People

Armstrong III, Thomas Madison: Oral History

Thomas Armstrong participated in the Freedom Rides in 1961. He says that one of Ross Barnett’s speeches encouraged him to participate in the Freedom Rides, because Barnett said that Mississippian’s were happy with the present conditions. The video was filmed for the documentary┬áThe Children Shall Lead (link).   Interview Data Name of Interviewee: Thomas Madison […]

Barnett, Ross

Ross Barnett, who was the governor of Mississippi from 1960 to 1964 and vehemently opposed the integration of the University of Mississippi, taught school for two years in the early nineteen twenties in Pontotoc County. He taught math and coached the basketball team. Sources: Pontotoc County, Mississippi Genealogy and History. November 2, 2006. www.rootsweb.com/~mspontot/churches/churchlist Pontotoc […]

Bates, Leonard

Leonard Bates was the brother-in-law of Daisy Bates, a civil rights activist and mentor to the nine students who integrated Little Rock High School in 1957.  The MSSC files state that Sterling Davis interviewed Daisy Bates around November 24, 1958, when Bates was visiting Leonard Bates and Ollie Bates, Leonard’s sister and Daisy’s sister-in-law, in […]

Benson, John L.: Oral History

Mr. John L. Benson of Moselle tells the story of his family and his great-grandfather, Isom Benson, who donated land in Jones County for building Benson School for African-American children during Jim Crow segregation. Click here for the video. This oral history was conducted by April Grayson in Hattiesburg, MS.

Brooks, Eddie

Eddie Brooks was a SNCC field worker in Clay County in the mid-1960s. Source: http://www.youtube.com/user/TheTbuffington/videos

Conner, Douglas

Douglas Conner was a doctor and activist in Oktibbeha County. Conner was born in Hattiesburg, Mississippi (Forrest County), in 1920. Following graduation from Howard University Medical School in 1950, Conner took a position with the Oktibbeha County Hospital in 1951 and worked there until 1989. While working in Starkville in Oktibbeha County, Conner was a […]

Dahmer, Ellie

Dahmer was born in Jasper County, Mississippi in 1925. Dahmer attended Jasper County Training School, and after completing high school, she attended Alcorn A&M College (now Alcorn State University). After her sophomore year, she transferred to Tennessee A&F in Nashville, Tennessee, where she finished her degree. Dahmer began teaching in Forrest County, Mississippi, in 1951. […]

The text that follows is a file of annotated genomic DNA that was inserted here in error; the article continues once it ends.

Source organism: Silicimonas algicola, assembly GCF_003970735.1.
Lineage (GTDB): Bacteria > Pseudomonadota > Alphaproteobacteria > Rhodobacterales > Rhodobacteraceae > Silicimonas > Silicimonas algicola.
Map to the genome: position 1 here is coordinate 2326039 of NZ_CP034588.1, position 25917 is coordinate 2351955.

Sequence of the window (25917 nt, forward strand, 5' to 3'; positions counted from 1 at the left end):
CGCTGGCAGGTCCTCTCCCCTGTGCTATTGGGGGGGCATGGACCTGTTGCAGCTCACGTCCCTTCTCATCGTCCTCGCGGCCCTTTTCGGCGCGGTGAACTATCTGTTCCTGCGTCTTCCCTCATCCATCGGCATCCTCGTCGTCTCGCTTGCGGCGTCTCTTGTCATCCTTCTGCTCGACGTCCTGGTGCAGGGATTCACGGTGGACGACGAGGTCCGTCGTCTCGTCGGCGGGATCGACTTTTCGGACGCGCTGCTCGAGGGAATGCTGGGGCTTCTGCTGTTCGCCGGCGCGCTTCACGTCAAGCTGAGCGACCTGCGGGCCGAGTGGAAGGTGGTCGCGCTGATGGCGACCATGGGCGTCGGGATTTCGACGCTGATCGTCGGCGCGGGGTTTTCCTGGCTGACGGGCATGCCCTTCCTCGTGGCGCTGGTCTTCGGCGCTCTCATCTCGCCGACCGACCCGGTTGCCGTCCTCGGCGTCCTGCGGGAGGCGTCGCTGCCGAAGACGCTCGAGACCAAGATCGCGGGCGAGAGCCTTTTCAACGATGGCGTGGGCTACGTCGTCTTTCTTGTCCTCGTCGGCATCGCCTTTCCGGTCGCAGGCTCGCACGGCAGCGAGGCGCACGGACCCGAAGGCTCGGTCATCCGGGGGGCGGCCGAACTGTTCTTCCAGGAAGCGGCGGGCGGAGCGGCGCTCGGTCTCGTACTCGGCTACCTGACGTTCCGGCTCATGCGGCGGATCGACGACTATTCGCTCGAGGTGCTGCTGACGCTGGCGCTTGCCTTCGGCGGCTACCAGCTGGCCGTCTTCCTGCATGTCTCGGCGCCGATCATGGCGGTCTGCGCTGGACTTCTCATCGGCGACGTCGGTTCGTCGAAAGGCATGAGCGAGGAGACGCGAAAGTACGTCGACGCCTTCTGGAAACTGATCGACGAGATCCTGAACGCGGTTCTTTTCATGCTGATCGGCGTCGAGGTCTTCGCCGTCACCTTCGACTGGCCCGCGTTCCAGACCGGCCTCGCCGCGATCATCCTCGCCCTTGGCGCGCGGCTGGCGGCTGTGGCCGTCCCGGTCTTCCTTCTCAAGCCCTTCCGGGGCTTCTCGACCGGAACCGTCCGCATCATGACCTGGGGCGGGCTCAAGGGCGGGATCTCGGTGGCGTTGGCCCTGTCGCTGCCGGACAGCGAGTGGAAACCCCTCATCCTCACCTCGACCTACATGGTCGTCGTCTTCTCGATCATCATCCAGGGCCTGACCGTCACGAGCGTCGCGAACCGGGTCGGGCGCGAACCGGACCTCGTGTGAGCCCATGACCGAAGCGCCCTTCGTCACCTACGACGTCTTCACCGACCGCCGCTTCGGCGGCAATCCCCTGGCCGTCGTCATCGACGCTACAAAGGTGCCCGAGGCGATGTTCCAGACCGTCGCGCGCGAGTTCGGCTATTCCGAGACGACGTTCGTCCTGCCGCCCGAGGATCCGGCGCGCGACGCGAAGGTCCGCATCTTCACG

Davis, Alexander K.

Davis was a black male who served as Lieutenant Governor during Reconstruction. He was impeached as a result of Democrats taking back the government. After he was impeached, he returned to Noxubee County where he opened a saloon that attracted both white and black patrons. Sources: http://mshistory.k12.ms.us/index.php?s=extra&id=130

Davis, John Harry

John Harry Davis: Davis is from Ackerman, Mississippi, and attended Rust College in Holly Springs, Mississippi. He participated in boycotts and demonstrations while at Rust College in 1961. There is evidence he was involved with the Council of Federated Organizations (COFO) in 1965, because the Mississippi State Sovereignty Commission (MSSC) reported that he attended a […]

Davis, Walker Milan

W.M. Davis was an educator born in Okolona, Mississippi, in 1908. After graduating from Alcorn State and earning a master’s from Iowa State, he served as an administrator and teacher at Alcorn State. From 1933 to 1940 he served as Dean and Registrar of Okolona College for Negroes. In 1943 he assumed the role of […]

Dedmon, Daryl

Daryl Dedmon was convicted for the murder of James Craig Anderson. On June 26, 2011 seven young white men from Rankin County drove into Jackson, MS with the intention of committing hate crimes against black people. They attacked James Craig Anderson, a black man, beating him, robbing him, and finally running him over with their […]

Eastland, Senator James

Senator Eastland, born in Doddsville and known as “Slippery Jim,”served in the Senate in 1941 and from 1943 to 1972. His legacy is one of opposition to equal rights for all Mississippians. Before serving in the Senate, he was trained as a lawyer and served in the Mississippi House of Representatives. He opposed civil rights […]

Eddington, Grady (also Edding, Grady)

Grady Eddington: Grady Eddington was the president of the National Association for the Advancement of Colored People (NAACP) in Alcorn County, Mississippi. The years of his leadership are unknown, but the Mississippi State Sovereignty Commission mentions him as president in 1969. In the early 1960s, the NAACP was not very active and county officials believed […]

Evers, Charles and Fayette

Charles Evers, the older brother of the civil rights martyr Medgar Evers, was elected Mayor of Fayette, Mississippi, in 1969 in Jefferson County, making him the first African-American mayor in Mississippi since Reconstruction. By 1969, most of Fayette’s voters were black and were not precluded from registering due to literacy tests and locally appointed registrars. […]

Ford, Benjamin F.

B.F. Ford was born in Hattiesburg, Mississippi, in 1893 and came to New Albany in 1921 to serve as principal of the African American Union County Training School. At the time, the five-teacher school provided education only through the eighth grade. Ford was respected for his campaign against illiteracy, as well as for his discipline. […]

Foster, Hazel

Hazel Foster ran a beauty shop and the Foster Funeral Home in Ripley and was a member of the NAACP. She applied for notary public status but was denied on the grounds that “she is far above average in inteligence (sic) and of the sort that can be a real problem in our society.” Foster […]

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